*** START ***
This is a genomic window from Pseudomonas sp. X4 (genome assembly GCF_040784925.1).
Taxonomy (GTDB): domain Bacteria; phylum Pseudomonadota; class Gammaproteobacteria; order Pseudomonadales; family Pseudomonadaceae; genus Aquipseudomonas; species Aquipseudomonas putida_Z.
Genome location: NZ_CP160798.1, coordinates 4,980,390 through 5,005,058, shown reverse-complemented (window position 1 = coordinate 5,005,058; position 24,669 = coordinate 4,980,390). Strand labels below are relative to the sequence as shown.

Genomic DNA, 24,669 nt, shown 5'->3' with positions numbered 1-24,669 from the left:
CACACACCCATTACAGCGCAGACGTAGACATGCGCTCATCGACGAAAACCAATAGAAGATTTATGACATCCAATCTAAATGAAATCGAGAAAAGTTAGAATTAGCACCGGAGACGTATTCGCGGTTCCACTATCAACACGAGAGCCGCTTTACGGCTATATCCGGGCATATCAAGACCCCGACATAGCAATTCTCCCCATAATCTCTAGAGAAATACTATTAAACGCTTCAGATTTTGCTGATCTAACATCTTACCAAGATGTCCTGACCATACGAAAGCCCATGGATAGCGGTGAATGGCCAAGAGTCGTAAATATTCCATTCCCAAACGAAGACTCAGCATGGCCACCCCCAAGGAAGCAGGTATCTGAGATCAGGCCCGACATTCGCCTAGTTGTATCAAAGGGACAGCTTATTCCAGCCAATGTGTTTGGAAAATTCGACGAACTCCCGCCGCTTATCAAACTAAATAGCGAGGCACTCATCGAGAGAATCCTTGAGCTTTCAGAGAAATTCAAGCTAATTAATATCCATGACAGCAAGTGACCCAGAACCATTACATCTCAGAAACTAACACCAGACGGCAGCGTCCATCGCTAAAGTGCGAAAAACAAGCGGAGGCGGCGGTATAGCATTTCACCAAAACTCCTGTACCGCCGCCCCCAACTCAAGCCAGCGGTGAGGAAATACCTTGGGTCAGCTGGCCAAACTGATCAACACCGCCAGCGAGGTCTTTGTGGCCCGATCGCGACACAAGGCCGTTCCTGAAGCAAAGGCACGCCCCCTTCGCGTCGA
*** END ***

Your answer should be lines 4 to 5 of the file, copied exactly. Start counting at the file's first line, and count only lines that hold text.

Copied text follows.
Genomic DNA, 24,669 nt, shown 5'->3' with positions numbered 1-24,669 from the left:
CACACACCCATTACAGCGCAGACGTAGACATGCGCTCATCGACGAAAACCAATAGAAGATTTATGACATCCAATCTAAATGAAATCGAGAAAAGTTAGAATTAGCACCGGAGACGTATTCGCGGTTCCACTATCAACACGAGAGCCGCTTTACGGCTATATCCGGGCATATCAAGACCCCGACATAGCAATTCTCCCCATAATCTCTAGAGAAATACTATTAAACGCTTCAGATTTTGCTGATCTAACATCTTACCAAGATGTCCTGACCATACGAAAGCCCATGGATAGCGGTGAATGGCCAAGAGTCGTAAATATTCCATTCCCAAACGAAGACTCAGCATGGCCACCCCCAAGGAAGCAGGTATCTGAGATCAGGCCCGACATTCGCCTAGTTGTATCAAAGGGACAGCTTATTCCAGCCAATGTGTTTGGAAAATTCGACGAACTCCCGCCGCTTATCAAACTAAATAGCGAGGCACTCATCGAGAGAATCCTTGAGCTTTCAGAGAAATTCAAGCTAATTAATATCCATGACAGCAAGTGACCCAGAACCATTACATCTCAGAAACTAACACCAGACGGCAGCGTCCATCGCTAAAGTGCGAAAAACAAGCGGAGGCGGCGGTATAGCATTTCACCAAAACTCCTGTACCGCCGCCCCCAACTCAAGCCAGCGGTGAGGAAATACCTTGGGTCAGCTGGCCAAACTGATCAACACCGCCAGCGAGGTCTTTGTGGCCCGATCGCGACACAAGGCCGTTCCTGAAGCAAAGGCACGCCCCCTTCGCGTCGA